Recently, federal regulations involving California marine sanctuaries were finally put in place, ranging from expansion of the Monterey Bay National Marine Sanctuary to tow-surfing at Maverick's to an expansion of the "no chum" zone at San Francisco's Farallon Islands, as reported by Ken Weiss in the L.A. Times.
Regarding the "no-chum" zone, there was a statement made by William Douros, western regional director of the National Marine Sanctuaries program that disturbed me. About the chum regulations, he said, "We just think it was a bad idea for white sharks to associate humans with blood in the water."
While this makes for an interesting news bite (one that the L.A. Times highlighted in the front section as a "quote of the day"), my concern is whether this is anecdotal or supported by solid quantifiable research. I am afraid of the implication that divers participating in shark diving in sturdy cages are somehow exposed to greater danger because, due to chumming, the shark is viewing them as a food source and would consider attacking or breeching the cage specifically because it wants to prey on a caged diver. This is not a behavior that I have witnessed in five years of filming these animals. And this has been supported by people like Rodney Fox and others.
As a professional nature filmmaker who has spent considerable time filming white sharks, my experiences would be in contrast to the conclusion that William's statement implies. I have yet to see a white shark, made curious by a chum slick or hangbait, exhibit any predatory tendencies specifically towards the divers in the cages. In fact, as a professional I accept the calculated risk of exposing myself to the sharks beyond what is deemed appropriate for the "paying tourists" and have yet to see anything beyond heightened curiosity on the shark's part - not heightened aggression.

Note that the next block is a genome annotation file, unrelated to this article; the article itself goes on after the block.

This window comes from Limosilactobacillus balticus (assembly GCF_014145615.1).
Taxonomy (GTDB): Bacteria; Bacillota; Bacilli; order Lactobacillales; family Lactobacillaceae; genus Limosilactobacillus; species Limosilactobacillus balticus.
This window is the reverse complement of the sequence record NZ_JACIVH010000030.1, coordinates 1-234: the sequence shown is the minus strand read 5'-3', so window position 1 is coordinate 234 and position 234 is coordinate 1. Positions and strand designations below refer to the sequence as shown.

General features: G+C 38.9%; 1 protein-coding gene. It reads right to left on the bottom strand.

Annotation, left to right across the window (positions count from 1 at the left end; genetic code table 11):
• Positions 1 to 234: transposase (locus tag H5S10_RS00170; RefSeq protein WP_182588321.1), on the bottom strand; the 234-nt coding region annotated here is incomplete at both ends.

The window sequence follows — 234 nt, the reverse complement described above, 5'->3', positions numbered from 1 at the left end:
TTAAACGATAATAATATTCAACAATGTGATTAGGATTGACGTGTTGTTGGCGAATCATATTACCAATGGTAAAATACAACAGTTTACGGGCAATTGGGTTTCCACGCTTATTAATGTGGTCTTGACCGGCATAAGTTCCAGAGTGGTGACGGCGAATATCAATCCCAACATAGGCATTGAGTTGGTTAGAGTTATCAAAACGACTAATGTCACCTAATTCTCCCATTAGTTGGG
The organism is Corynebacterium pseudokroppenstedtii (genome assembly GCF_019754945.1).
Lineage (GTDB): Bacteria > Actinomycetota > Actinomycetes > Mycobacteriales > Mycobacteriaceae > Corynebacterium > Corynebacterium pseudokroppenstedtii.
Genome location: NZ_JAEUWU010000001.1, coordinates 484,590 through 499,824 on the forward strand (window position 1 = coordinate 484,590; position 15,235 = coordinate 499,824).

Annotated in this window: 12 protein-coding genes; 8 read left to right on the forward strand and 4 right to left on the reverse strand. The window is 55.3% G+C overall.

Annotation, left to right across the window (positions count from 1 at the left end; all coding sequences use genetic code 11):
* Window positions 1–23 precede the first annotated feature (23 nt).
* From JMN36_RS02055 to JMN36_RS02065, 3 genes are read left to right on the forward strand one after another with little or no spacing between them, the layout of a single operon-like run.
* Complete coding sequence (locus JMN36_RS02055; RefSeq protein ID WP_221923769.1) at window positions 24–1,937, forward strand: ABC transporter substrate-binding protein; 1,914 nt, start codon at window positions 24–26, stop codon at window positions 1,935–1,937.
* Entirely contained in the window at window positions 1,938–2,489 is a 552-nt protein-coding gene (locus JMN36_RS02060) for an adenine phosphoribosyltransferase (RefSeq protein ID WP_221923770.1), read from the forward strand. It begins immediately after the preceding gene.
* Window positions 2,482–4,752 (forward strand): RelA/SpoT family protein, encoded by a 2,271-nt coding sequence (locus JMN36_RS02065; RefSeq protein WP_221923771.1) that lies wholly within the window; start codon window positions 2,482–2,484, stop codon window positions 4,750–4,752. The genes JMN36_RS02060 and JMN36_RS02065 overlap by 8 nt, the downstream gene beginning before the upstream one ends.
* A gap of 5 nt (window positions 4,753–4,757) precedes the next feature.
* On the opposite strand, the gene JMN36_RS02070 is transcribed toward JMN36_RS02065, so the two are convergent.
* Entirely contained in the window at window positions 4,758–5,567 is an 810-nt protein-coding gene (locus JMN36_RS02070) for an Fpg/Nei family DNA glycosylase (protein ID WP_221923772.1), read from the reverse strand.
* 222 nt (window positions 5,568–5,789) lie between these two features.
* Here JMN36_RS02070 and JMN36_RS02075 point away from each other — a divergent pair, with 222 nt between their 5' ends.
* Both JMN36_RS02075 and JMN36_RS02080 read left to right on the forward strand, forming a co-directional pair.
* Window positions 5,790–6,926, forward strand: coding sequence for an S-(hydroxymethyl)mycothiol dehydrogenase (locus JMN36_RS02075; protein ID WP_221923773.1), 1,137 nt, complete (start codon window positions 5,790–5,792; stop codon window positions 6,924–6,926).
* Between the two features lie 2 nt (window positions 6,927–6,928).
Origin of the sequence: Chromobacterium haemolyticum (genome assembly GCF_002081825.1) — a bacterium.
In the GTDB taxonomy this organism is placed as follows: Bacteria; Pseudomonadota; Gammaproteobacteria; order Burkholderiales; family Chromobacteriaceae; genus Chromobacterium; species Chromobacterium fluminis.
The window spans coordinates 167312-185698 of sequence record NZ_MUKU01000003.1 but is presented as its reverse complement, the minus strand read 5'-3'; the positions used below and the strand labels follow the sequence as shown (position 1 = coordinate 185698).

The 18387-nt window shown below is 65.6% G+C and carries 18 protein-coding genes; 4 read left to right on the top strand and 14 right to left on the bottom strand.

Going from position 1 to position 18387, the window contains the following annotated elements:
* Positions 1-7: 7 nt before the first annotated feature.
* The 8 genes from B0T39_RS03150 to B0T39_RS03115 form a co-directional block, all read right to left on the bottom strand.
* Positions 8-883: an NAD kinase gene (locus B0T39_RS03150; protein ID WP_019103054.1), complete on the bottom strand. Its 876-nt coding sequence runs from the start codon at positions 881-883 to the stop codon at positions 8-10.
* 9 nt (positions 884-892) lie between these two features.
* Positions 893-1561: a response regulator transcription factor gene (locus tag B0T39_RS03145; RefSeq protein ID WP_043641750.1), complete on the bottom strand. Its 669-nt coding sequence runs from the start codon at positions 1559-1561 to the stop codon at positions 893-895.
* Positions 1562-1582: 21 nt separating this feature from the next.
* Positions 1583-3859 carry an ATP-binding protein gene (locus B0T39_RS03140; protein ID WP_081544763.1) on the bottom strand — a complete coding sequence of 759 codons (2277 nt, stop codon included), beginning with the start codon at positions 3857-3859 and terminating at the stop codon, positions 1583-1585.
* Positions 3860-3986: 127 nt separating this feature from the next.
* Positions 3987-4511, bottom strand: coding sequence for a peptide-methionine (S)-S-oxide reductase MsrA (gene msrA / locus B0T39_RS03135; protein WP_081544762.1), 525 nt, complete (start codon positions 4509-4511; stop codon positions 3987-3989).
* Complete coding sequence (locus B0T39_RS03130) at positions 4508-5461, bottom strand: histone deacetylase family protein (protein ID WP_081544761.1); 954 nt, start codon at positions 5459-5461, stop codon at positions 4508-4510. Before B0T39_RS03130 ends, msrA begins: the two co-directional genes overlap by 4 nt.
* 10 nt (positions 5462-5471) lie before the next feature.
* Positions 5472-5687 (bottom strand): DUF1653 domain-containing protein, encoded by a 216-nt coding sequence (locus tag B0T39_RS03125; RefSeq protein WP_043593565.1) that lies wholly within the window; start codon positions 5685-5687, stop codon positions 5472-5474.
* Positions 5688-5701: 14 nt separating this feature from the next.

Now, I'm no fool. I clearly respect these sharks for what they are: powerful, apex predators - not cuddly puppydogs. And I am a strong advocate of stringent safety protocols and conservative baiting techniques that do not over-stimulate the shark. These are animals with complex sensory systems that respond to scent, vibration, visual, and electrical stimulus - many factors that come into play before a white shark makes any kind of predatory move. It is too simplistic to say: blood equals human prey.
My biggest concern is what William's statement says about shark diving as a whole. His choice of words could be fuel for opponents of shark ecotourism - an activity that both educates people to the importance of sharks and provides an economic alternative to their destruction. There are valid reasons that the Farallon white sharks should be isolated and I wish he had addressed those issues rather than make a statement, whether cavalier or calculated, that could be used to damn shark ecotourism as a whole - right when such activity could do the most good.